The listing will help Alibaba access more Chinese and Asia-based investors and seek capital infusion via the Shenzhen-Hong Kong Stock Connect program, which links the mainland China market to Hong Kong.
With growing tension between Beijing and Washington, Chinese companies listed on the New York Stock Exchange might be forced to delist if a negotiation falls apart that allows U.S. regulators to review Chinese firms’ financial audits.
Alibaba would also help set a precedent for hundreds of Chinese companies listed in New York that wish to utilize Hong Kong as an alternative public market.
Alibaba has a secondary listing in Hong Kong. This year, the company has seen a significant increase in its public float and transaction volume. For the first six months ending June 30, average daily trading volume was $700 million, which is almost one-fifth of its average volume in New York, according to the company.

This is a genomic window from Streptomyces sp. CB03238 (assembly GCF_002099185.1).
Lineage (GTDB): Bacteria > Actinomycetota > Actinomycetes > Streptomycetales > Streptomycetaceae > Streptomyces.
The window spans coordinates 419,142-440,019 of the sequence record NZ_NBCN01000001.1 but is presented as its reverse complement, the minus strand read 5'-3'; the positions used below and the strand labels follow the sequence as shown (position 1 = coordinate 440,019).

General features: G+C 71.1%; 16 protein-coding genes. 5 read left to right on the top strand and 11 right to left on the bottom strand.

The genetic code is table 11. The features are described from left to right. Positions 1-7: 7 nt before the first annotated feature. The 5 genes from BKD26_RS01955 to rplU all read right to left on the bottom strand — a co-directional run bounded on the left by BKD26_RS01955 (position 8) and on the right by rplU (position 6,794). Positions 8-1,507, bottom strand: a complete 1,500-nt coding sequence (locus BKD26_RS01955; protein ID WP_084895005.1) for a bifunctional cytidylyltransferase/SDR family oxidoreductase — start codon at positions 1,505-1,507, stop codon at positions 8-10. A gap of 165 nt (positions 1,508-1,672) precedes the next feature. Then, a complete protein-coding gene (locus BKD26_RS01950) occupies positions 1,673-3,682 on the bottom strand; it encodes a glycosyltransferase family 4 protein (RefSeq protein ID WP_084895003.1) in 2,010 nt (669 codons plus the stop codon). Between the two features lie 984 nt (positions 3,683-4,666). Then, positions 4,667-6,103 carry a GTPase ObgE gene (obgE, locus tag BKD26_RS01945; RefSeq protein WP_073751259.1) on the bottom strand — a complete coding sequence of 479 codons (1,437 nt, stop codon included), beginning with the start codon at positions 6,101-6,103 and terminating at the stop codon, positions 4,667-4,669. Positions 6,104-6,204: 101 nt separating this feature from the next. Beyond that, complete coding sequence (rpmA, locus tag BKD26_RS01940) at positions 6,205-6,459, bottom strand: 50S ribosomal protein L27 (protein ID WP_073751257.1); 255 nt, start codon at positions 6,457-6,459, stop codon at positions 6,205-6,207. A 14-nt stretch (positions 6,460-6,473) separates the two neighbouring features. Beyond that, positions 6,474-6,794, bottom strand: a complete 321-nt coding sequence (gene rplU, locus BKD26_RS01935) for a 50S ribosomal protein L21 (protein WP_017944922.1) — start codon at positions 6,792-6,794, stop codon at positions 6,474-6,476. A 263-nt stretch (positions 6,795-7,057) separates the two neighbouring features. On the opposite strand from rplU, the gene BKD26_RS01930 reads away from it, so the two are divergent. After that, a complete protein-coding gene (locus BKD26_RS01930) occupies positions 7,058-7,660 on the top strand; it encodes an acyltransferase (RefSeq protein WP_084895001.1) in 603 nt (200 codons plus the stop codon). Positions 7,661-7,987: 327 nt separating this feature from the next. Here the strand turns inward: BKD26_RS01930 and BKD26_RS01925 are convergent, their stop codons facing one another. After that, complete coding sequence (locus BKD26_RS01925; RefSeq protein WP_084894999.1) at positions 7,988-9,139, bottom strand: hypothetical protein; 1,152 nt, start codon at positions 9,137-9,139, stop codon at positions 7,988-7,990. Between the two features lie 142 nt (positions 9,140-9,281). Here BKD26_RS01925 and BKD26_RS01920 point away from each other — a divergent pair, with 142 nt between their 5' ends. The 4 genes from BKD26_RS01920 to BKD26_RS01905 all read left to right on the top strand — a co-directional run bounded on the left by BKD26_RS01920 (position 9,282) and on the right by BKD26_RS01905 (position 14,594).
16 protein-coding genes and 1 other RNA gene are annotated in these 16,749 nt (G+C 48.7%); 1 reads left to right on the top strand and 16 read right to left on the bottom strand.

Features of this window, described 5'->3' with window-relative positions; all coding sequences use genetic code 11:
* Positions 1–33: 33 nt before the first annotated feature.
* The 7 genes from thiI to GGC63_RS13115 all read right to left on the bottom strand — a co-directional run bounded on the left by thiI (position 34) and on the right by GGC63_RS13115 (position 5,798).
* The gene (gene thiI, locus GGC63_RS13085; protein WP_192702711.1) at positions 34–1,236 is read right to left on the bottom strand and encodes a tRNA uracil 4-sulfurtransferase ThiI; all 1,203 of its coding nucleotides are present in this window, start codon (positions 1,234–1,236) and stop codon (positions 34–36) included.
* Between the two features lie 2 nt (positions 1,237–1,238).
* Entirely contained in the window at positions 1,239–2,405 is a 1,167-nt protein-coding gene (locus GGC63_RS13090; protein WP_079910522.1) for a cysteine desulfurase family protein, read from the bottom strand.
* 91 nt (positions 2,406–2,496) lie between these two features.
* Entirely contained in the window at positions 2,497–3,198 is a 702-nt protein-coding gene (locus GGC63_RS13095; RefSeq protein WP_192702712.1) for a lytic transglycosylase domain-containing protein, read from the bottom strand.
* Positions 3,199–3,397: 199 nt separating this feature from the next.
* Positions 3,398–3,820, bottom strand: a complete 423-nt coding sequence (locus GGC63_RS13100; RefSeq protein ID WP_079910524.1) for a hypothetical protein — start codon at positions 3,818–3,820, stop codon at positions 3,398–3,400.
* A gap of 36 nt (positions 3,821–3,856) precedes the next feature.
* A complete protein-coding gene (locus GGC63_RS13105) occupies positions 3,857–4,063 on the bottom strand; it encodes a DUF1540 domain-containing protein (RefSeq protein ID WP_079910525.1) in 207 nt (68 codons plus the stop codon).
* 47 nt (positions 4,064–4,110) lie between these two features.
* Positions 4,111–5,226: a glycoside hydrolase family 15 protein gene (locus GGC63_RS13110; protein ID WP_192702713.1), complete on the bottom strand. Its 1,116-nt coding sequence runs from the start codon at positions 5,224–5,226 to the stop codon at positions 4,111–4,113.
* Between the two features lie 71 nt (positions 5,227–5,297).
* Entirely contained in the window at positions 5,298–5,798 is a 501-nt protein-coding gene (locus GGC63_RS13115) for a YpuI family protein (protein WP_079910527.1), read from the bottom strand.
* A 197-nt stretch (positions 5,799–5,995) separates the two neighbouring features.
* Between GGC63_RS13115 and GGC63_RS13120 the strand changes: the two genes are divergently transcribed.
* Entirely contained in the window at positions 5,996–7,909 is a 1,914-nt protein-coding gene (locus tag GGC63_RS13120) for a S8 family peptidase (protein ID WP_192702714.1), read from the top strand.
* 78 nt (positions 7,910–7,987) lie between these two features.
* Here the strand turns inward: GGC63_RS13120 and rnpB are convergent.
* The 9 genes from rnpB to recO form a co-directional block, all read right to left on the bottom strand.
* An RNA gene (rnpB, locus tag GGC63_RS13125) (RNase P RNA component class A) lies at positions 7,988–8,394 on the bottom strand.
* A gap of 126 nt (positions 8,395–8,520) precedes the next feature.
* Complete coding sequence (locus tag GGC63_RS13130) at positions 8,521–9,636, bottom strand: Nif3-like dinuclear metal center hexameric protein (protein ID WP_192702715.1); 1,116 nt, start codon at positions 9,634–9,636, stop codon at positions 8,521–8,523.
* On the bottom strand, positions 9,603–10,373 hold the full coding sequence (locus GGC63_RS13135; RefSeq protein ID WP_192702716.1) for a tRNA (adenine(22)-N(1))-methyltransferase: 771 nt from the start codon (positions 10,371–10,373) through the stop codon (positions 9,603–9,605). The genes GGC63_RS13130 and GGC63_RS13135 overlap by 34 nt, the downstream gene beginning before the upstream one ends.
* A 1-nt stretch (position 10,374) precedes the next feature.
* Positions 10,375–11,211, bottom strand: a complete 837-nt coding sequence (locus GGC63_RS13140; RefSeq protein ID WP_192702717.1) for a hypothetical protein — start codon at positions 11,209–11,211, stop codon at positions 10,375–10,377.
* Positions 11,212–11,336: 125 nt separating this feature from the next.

The primary listing is expected to happen by the end of 2022. After the news was revealed, Alibaba’s Hong Kong-listed shares jumped 4.8 percent.
Seven executives from the Alibaba-affiliated Ant Group also stepped down as partners to better separate the two groups from one another.
After Beijing launched a regulatory crackdown in 2020, Ant’s $34 billion Shanghai and Hong Kong IPO, which would have been the largest in the world at the time, was called off at the last minute, and Alibaba was fined a record $2.75 billion in 2021.
But as China’s economic growth slows to 0.4 percent in the second quarter this year, the government is planning to ease restrictions on big tech. In May, Premier Li Keqiang openly supported Chinese companies listing abroad.
Since then, Ant has axed a non-executive director from its board but the payment and financial service provider has rebuffed reports that it’s gearing up for another IPO attempt.